Naturally Timber uses only naturally felled, plantation-grown or reclaimed species. Here are our most commonly used timbers, however we source others for specific requirements.
Pale Straw to Pale Brown
Relatively hard and moderately heavy timber. American Oak has a tight grain pattern that tends to run in a V shape rather than in straight lines. Easy to work with and responds very well to stains and polishes.
Dark brown to purplish-black
Widely distributed throughout central and eastern USA. Used mainly for decorative veneers, but also sought-after for fine furniture. Moderately hard with a course texture that’s easily worked. Usually fine-grained and finishes well, taking an excellent polish.
Pale brown to reddish-brown centre; yellowish-white outer
Native to South Coast NSW and Norfolk Island.
Pale brown, sometimes pink-tinged.
Popular hardwood from plantations along the New South Wales coast.
The bark is grey to light brown.
Southern Sassafras normally grows 6-25 metres high, but exceeds 40 metres in Tasmania.
Pinkish-grey to rich reddish-brown. Reclaimed timber tends to have a deeper and richer colour, depending on age and exposure.
Large hardwood tree native from the NSW Central Coast to the Qeensland North-East Coast. Silicate in cells contributes to weather and decay resistance, especially suitable for outdoor furniture. Reclaimed timber is sourced from old wharves, railway carts and sleepers.
Rich brown due to carbon content, but varies depending on treatment temperature and time (see below).
Cambia is a heat treament process that improves decay resistance and dimensional stability, making oak more durable and less likely to distort. It also extends the life of finishes.
From light brown to deep roasted brown, often streaked with darker brown or red. Sapwood ranges from near-white to dark browns and reds.
Interlocked moderately fine grain with an even texture. Used for tables, benchtops, shelves, lining boards and turned or hand-carved bowls.
Ulmus bollandica/Ulmus Procera
Heartwood is a light to medium brown
The tight-twisted grain provides exceptional strength, durability and water resistance. Uses include furniture, boat-building, flooring and coffins.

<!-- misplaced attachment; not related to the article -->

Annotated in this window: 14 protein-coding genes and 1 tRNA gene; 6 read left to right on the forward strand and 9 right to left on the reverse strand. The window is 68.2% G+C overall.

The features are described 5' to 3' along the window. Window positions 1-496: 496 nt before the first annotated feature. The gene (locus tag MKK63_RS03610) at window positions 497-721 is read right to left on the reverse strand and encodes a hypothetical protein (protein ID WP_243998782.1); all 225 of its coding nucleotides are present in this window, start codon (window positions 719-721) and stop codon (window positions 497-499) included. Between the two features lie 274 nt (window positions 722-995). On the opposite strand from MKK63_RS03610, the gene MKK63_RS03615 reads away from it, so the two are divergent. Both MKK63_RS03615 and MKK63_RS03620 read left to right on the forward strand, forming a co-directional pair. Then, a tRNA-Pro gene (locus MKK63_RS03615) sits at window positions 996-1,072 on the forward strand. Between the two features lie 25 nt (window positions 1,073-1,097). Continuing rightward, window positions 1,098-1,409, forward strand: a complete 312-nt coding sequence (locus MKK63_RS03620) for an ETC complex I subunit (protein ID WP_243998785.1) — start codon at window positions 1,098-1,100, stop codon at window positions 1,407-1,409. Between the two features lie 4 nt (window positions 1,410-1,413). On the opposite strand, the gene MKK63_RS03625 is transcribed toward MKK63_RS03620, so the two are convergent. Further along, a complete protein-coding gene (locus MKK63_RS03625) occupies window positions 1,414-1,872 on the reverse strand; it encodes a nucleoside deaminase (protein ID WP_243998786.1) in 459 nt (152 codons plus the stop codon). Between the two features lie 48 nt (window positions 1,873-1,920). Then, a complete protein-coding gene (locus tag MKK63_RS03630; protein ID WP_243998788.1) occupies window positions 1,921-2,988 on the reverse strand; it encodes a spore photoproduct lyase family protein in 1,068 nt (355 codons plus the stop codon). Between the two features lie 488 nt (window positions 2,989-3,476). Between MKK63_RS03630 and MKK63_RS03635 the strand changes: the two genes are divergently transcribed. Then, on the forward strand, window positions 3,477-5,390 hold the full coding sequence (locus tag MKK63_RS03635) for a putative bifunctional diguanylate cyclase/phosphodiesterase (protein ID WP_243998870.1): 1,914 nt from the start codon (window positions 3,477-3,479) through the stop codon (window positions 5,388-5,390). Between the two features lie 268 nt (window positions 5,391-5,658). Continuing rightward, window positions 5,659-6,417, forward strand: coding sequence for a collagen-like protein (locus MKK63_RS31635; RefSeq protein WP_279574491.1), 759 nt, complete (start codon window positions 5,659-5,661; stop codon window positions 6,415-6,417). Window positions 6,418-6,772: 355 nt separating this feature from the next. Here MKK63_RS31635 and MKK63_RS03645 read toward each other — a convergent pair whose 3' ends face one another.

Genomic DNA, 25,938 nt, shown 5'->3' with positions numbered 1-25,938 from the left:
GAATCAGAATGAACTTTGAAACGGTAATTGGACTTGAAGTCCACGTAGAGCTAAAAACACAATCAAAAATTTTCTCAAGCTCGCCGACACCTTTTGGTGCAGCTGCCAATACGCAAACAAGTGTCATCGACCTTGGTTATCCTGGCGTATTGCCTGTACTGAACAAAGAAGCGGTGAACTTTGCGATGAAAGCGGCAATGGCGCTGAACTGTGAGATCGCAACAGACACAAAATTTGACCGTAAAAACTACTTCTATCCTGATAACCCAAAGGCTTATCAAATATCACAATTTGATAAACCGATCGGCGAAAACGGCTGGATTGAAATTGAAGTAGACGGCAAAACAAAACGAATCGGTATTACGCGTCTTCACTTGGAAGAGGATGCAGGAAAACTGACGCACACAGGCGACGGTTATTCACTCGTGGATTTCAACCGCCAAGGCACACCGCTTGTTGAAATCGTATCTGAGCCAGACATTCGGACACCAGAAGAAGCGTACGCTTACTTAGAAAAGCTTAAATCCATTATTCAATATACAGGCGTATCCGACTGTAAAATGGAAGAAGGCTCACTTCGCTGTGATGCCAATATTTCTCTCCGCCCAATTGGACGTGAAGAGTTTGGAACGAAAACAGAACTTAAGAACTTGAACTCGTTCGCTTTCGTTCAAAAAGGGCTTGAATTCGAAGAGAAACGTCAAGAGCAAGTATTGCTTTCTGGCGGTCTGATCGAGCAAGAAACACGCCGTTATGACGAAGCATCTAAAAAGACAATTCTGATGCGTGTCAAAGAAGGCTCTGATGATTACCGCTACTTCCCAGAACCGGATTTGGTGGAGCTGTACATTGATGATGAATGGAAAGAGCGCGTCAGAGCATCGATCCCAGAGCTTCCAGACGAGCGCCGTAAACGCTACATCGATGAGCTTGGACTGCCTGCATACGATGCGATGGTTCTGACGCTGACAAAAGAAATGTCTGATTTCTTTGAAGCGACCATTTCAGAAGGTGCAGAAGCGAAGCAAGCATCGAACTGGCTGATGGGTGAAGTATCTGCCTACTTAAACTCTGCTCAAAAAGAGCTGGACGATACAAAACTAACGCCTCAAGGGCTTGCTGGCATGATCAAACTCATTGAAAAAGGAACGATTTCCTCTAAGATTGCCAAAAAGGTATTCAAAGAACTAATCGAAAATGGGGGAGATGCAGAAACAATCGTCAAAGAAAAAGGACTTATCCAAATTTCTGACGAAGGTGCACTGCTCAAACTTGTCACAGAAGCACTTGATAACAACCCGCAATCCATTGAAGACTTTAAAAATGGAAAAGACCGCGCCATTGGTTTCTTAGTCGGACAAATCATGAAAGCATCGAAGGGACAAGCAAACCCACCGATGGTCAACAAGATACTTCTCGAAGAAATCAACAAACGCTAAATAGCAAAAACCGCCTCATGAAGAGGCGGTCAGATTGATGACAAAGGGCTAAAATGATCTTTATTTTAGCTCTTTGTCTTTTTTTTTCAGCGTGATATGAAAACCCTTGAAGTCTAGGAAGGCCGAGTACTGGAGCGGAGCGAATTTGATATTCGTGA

Ranges from goldish-brown to light pinkish-cream.
A popular commercial timber for furniture, decorative detailing, flooring and veneer on musical instruments. The grain is straight with a fine and even texture, making the timber harder than Oak after seasoning but not difficult to work, and suitable for steam bending.
Pinkish to pale brown with reddish-brown streaks, becoming darker and more uniform with exposure to light.
Torn and chipped grain is common with figured material. Easy to work by hand and with machine tools, easy to finish and polish. Can be sliced and rotary cut into fine veneer.
Eucalyptus paniculata & Eucalyptus siderophloia.
From light grey to light chocolate, sometimes with darker reds and browns.
Eucalyptus paniculata grows from the NSW far south coast to north of Coffs Harbour. Eurcalyptus siderophloia grows from southern coastal NSW to just north of Brisbane in Queensland.
Light red to red-brown to dark brick orange-red. Tends to darken with exposure to light
Prized among wood turners for its tight knots, swirling grain and rich colour. A Jarrah burl is commonly a rounded outgrowth on the trunk or a branch.
Rich red with straw-coloured streaks causing a straight pattern on the longitudinal surface
Moderately semi-hard timber with pronounced vassel lines and occasional curly grain.
Light yellow to medium brown
Native to eastern USA, and plantation-grown in Australia. A popular softwood used for building frames, floors and cabinets. Adds a rustic look to furniture, especially with knotholes and nail and putty marks from reclaimed timber.
Eucalyptus Camaldulensis Dehnh.
Pinkish red to deep red
Australia’s most common eucalypt. Grows along the rivers and streams of the Murray Darling basin. Durability and termite resistance make it popular for heavy duty applications. Hardness and interlocking grain make it difficult to work, yet enduring with a beautiful lustrous finish. Often reclaimed from old railway sleepers, wharves and mine shafts for re-use in furniture manufacturing.
Light honey to dark brown with grey tones and occasional purple streaks
Among the world’s hardest timbers, suitable for structural and high-impact applications, such as tool handles. The attractive grain can have a fiddleback pattern and gum veins.
Pale pinkish straw to blue/greenish brown
Native to south-eastern Australia, but also plantation-grown in other countries. Grain structure varies, but mostly wavy and fiddleback. Exceptional strength makes it ideal for furniture. Traditionally used for heavy construction (eg. bridges and and railway sleepers).
Light brown to dark brown, sometimes with a reddish tint and black streaks
Wattle hardwood, native to Tasmanian wetlands. A favourite for furniture because of its high resilience and ease to work. The attractive irregular grain can be finished into a smooth and lustre.
Cream to light pinkish-brown
Easy to work, popular for furniture and construction. Excellent staining quality assists colour matching with other timbers and furnishings.
Pale pink to straw
Consistent medium-density hardwood. Applications include furniture, plywood, joinery, panelling, construction and agricultural implements.
Dark red to dark brown
Unique to Western Australia, and highly regarded worldwide for its hardness, durability and resistance to fire and termites. Used for heavy-duty construction, it has a course texture that yields a rich colour after finishing.
Creamy brown to honey with black gum lines
Distinctive veined appearance makes this timber popular for furniture.